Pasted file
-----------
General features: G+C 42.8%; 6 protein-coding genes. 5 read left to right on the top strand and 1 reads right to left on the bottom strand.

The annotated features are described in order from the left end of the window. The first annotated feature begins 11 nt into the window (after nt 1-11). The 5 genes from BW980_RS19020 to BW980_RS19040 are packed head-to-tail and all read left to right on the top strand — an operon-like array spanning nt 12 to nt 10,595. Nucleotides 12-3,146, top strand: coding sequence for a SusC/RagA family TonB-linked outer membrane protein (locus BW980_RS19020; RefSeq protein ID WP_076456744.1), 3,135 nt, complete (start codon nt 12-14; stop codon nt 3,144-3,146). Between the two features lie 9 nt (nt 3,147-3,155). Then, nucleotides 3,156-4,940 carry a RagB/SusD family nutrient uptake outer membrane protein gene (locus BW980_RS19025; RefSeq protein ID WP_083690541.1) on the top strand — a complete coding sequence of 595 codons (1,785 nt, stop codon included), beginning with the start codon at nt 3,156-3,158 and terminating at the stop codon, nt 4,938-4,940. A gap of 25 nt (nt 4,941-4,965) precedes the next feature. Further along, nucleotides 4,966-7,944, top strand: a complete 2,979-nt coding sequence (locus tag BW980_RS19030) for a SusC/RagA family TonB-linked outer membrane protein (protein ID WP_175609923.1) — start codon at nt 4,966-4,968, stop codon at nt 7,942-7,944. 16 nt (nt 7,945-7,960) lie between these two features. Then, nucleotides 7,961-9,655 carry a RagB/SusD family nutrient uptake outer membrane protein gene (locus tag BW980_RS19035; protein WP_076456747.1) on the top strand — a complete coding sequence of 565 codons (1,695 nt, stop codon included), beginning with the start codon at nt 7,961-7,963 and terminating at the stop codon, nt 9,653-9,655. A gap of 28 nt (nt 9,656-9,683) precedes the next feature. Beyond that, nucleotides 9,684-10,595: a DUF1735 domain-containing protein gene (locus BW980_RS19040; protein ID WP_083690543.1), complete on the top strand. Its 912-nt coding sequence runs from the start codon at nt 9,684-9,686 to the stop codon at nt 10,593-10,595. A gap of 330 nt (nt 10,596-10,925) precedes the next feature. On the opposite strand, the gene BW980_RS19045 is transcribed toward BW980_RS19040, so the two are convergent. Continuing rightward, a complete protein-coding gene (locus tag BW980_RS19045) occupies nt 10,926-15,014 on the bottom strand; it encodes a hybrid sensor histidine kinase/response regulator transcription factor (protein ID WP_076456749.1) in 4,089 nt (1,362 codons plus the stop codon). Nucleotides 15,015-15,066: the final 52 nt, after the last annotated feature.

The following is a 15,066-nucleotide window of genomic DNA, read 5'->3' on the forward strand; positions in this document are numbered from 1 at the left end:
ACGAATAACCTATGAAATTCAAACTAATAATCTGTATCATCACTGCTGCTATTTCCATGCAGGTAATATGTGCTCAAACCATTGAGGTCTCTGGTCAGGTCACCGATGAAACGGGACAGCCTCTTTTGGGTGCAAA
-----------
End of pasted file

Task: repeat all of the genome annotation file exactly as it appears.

General features: G+C 42.8%; 6 protein-coding genes. 5 read left to right on the top strand and 1 reads right to left on the bottom strand.

The annotated features are described in order from the left end of the window. The first annotated feature begins 11 nt into the window (after nt 1-11). The 5 genes from BW980_RS19020 to BW980_RS19040 are packed head-to-tail and all read left to right on the top strand — an operon-like array spanning nt 12 to nt 10,595. Nucleotides 12-3,146, top strand: coding sequence for a SusC/RagA family TonB-linked outer membrane protein (locus BW980_RS19020; RefSeq protein ID WP_076456744.1), 3,135 nt, complete (start codon nt 12-14; stop codon nt 3,144-3,146). Between the two features lie 9 nt (nt 3,147-3,155). Then, nucleotides 3,156-4,940 carry a RagB/SusD family nutrient uptake outer membrane protein gene (locus BW980_RS19025; RefSeq protein ID WP_083690541.1) on the top strand — a complete coding sequence of 595 codons (1,785 nt, stop codon included), beginning with the start codon at nt 3,156-3,158 and terminating at the stop codon, nt 4,938-4,940. A gap of 25 nt (nt 4,941-4,965) precedes the next feature. Further along, nucleotides 4,966-7,944, top strand: a complete 2,979-nt coding sequence (locus tag BW980_RS19030) for a SusC/RagA family TonB-linked outer membrane protein (protein ID WP_175609923.1) — start codon at nt 4,966-4,968, stop codon at nt 7,942-7,944. 16 nt (nt 7,945-7,960) lie between these two features. Then, nucleotides 7,961-9,655 carry a RagB/SusD family nutrient uptake outer membrane protein gene (locus tag BW980_RS19035; protein WP_076456747.1) on the top strand — a complete coding sequence of 565 codons (1,695 nt, stop codon included), beginning with the start codon at nt 7,961-7,963 and terminating at the stop codon, nt 9,653-9,655. A gap of 28 nt (nt 9,656-9,683) precedes the next feature. Beyond that, nucleotides 9,684-10,595: a DUF1735 domain-containing protein gene (locus BW980_RS19040; protein ID WP_083690543.1), complete on the top strand. Its 912-nt coding sequence runs from the start codon at nt 9,684-9,686 to the stop codon at nt 10,593-10,595. A gap of 330 nt (nt 10,596-10,925) precedes the next feature. On the opposite strand, the gene BW980_RS19045 is transcribed toward BW980_RS19040, so the two are convergent. Continuing rightward, a complete protein-coding gene (locus tag BW980_RS19045) occupies nt 10,926-15,014 on the bottom strand; it encodes a hybrid sensor histidine kinase/response regulator transcription factor (protein ID WP_076456749.1) in 4,089 nt (1,362 codons plus the stop codon). Nucleotides 15,015-15,066: the final 52 nt, after the last annotated feature.

The following is a 15,066-nucleotide window of genomic DNA, read 5'->3' on the forward strand; positions in this document are numbered from 1 at the left end:
ACGAATAACCTATGAAATTCAAACTAATAATCTGTATCATCACTGCTGCTATTTCCATGCAGGTAATATGTGCTCAAACCATTGAGGTCTCTGGTCAGGTCACCGATGAAACGGGACAGCCTCTTTTGGGTGCAAA